The legends of Mljet and Korčula

A week since joining the Touristar.tv Legends of Croatia tour, I have finally been defeated. No, I was not done in by the one of the many dragons, spurned lovers, or rampaging Turks I’ve heard about and seen re-enacted on this tour, but a more modern and stealthy enemy- a virus.

A week since joining the Touristar.tv Legends of Croatia tour, I have finally been defeated. No, I was not done in by the one of the many dragons, spurned lovers, or rampaging Turks I’ve heard about and seen re-enacted on this tour, but a more modern and stealthy enemy- a virus.

At some point during yesterday’s jaunt around the lovely Mljet Island, the queasiness began in the back seat. A lovely lunch by the sea and a midday rest failed to do the trick in battling my unforeseen enemy, but some cold tablets and a switch to the front seat did manage to improve my situation somewhat.  Riding the ferry to the mainland, I thought I had nipped this pesky invader in the bud.

Alas, it was not meant to be. I awoke this morning after a restless night of sleep to a sore throat, headache, and a rainstorm outside the window. The gods had spoken – take this day off. And here  I lay, laptop in bed and listening to intermittent rain and thunder outside my window, while my platoon fights the good fight and marches onward without me.

Adding to the frustration was the fact that I am missing the Wall of Stone – a massive fortification built hundreds of years ago to protect borders and the valuable salt trade that was the lifeblood of the region. Until this point I had only seen glimpses of the wall from a distance as we were driving this past week, but today was the day for a close-up look.  It will have to wait for another time – one more reason to return to Croatia!

I did find Mljet Island to be a beautiful place, with one-third of its woody acreage designated as national park. There we saw Odysseus’ Cave, where my lack of literary knowledge reared its ugly head. Having never read Homer’s ‘’Odyssey’’, this particular legend was all new to me. Basically, our man Odysseus washed ashore on an island bearing a strong resemblance to Mljet, met the nymph Calypso, and stayed bedazzled by her for seven years on the island. By then, the Gods figured playtime was over, and ordered Hermes to visit our lovely couple and tell them enough was enough.

Our re-enactment of the legend featured our first nymph/mermaid to actually go in the water (hurray), and Hermes played by a chubby local Englishman expat with cardboard wings on his head and a (thankfully) well-placed bed sheet wrapped around him. It was all in good fun, and later on I was joined at the lunch table by ‘’Hermes’’ and his adorable daughters, aged nine and seven. I learned their mother is Croatian, they speak both languages fluently, and they are experts at eating fish, heads and all. These girls are going to be just fine.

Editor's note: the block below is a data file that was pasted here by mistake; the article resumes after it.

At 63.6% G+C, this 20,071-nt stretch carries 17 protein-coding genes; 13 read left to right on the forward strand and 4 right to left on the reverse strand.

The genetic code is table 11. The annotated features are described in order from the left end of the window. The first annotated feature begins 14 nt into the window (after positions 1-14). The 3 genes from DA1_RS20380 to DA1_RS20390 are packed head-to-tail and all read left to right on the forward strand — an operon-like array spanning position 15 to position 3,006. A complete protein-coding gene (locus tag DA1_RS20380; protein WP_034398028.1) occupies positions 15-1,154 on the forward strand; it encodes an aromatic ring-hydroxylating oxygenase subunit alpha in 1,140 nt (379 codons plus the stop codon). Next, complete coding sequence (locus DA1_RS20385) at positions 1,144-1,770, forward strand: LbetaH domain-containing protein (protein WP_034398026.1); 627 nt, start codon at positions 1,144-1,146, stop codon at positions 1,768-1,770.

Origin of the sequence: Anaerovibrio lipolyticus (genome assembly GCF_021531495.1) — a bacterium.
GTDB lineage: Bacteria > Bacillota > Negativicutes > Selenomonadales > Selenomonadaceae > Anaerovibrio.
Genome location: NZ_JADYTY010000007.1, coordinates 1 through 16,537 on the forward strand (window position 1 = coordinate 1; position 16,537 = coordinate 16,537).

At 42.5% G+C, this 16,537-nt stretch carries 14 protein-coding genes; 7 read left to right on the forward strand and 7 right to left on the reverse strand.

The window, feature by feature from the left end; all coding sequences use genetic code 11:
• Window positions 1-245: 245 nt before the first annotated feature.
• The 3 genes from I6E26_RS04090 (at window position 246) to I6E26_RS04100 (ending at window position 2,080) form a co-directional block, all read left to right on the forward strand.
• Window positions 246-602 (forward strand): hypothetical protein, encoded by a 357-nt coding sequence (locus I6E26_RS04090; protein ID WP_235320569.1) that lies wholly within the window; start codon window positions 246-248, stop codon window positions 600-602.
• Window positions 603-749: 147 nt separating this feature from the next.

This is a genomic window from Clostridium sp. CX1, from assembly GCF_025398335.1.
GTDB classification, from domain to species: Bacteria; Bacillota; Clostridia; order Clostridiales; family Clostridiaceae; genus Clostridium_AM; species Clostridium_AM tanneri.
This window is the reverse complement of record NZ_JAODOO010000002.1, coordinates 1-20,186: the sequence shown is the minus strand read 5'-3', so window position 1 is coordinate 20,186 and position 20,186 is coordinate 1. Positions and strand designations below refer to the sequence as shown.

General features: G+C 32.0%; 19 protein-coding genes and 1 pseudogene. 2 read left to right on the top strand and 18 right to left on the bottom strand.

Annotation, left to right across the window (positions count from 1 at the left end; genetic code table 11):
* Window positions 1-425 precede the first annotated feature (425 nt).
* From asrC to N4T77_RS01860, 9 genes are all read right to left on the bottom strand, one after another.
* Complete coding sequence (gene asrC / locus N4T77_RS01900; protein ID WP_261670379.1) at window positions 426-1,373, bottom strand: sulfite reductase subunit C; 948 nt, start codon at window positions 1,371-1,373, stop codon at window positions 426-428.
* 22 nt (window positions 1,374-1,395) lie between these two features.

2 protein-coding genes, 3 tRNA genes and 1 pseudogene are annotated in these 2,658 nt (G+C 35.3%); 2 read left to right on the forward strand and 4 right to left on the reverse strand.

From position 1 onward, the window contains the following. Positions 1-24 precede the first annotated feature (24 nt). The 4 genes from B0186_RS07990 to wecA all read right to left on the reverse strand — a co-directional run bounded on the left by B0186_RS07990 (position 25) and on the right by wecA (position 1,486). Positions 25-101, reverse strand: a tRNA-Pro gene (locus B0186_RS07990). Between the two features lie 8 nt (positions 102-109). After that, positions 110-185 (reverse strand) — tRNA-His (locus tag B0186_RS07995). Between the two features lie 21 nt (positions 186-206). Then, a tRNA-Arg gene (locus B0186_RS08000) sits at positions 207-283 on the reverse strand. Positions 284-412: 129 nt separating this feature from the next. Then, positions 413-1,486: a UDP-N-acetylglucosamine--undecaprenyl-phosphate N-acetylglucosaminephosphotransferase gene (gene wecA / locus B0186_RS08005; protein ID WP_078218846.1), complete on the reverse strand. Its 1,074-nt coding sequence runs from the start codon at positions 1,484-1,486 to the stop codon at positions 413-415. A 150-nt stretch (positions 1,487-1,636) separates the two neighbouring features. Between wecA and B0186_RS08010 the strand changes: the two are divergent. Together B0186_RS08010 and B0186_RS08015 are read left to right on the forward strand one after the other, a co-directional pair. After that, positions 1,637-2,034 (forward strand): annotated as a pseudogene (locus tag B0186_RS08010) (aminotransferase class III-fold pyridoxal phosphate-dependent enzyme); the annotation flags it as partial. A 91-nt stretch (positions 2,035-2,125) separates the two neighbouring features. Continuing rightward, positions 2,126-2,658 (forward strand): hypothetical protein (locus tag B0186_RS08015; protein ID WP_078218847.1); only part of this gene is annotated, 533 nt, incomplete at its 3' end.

Also on Mljet we learned of the legend of St. Paul, who it is said crashed on these shores during his sail across the Adriatic, only to find a deserted island full of snakes. Apparently mongoose were introduced a few hundred years ago to combat the snakes, and since I didn’t come across any slithering beasts during my time on the Mljet, I’ll assume the plan worked.

The day before we visited another island, this time it was Korcula, famous for its walled city and as childhood home to Marco Polo. I had been to Korcula once before, but only in the city. This time I got to see the town of Smokvica and the legend of Old Jakov and the gift of the Fairy. Turns out a farmer stumbled across a beautiful girl lying in the sun, gave her some shade to protect her and was rewarded with two sacks as a gift. He was told not to open them until he got home, but of course he couldn’t wait and looked inside, only to find nothing. He brought them home to his wife, who found only a few gold coins. Moral of the story- listen to your fairies.

We also learned of the legend of the Man of Earth and Forests and the Sea Maid; another tale of lost love between man and mermaid. Again, this mermaid did not want to enter the water, but my fellow blogger Joanne, who never met a body of water she didn’t like, did take a swim. I suggested using Joanne as a stunt double for the mermaid, but to no avail.

As someone who comes from a newer country of over 300 million people, I always take notice when visiting a place that seems largely pristine. So many of the locations we have visited seem untouched by time. Shooting reenactments of these legends in the actual places where they occurred without seeing the detritus of modern man in the background  (i.e. large hotels, power lines, gas stations, Starbucks, etc.) has made me envious of those who live where they are reminded of history every day and the simple things in life one needs to live.

One of those simple things is food, and Croatia has not disappointed in that aspect. Being along a coast, these people know their way around seafood. If baggage allowances didn’t forbid it, I would take home my weight in octopus salad.

Then there is the wine. This is wine country, with certain varietals that are unique only to this region. One of them is a terrific white called Posip, which I have been enjoying quite often during this trip. We enjoyed a lovey lunch two days ago in the city of Korcula, where our sommelier talked us through a tasting a three different kinds of local wines. It’s a great way to have lunch, and a great way to fall asleep in the van after lunch.

Speaking of falling asleep, I think I feel my cold medicine kicking in. Time to shut my eyes. Final day tomorrow, heading to the amazing city of Dubrovnik! Virus be damned!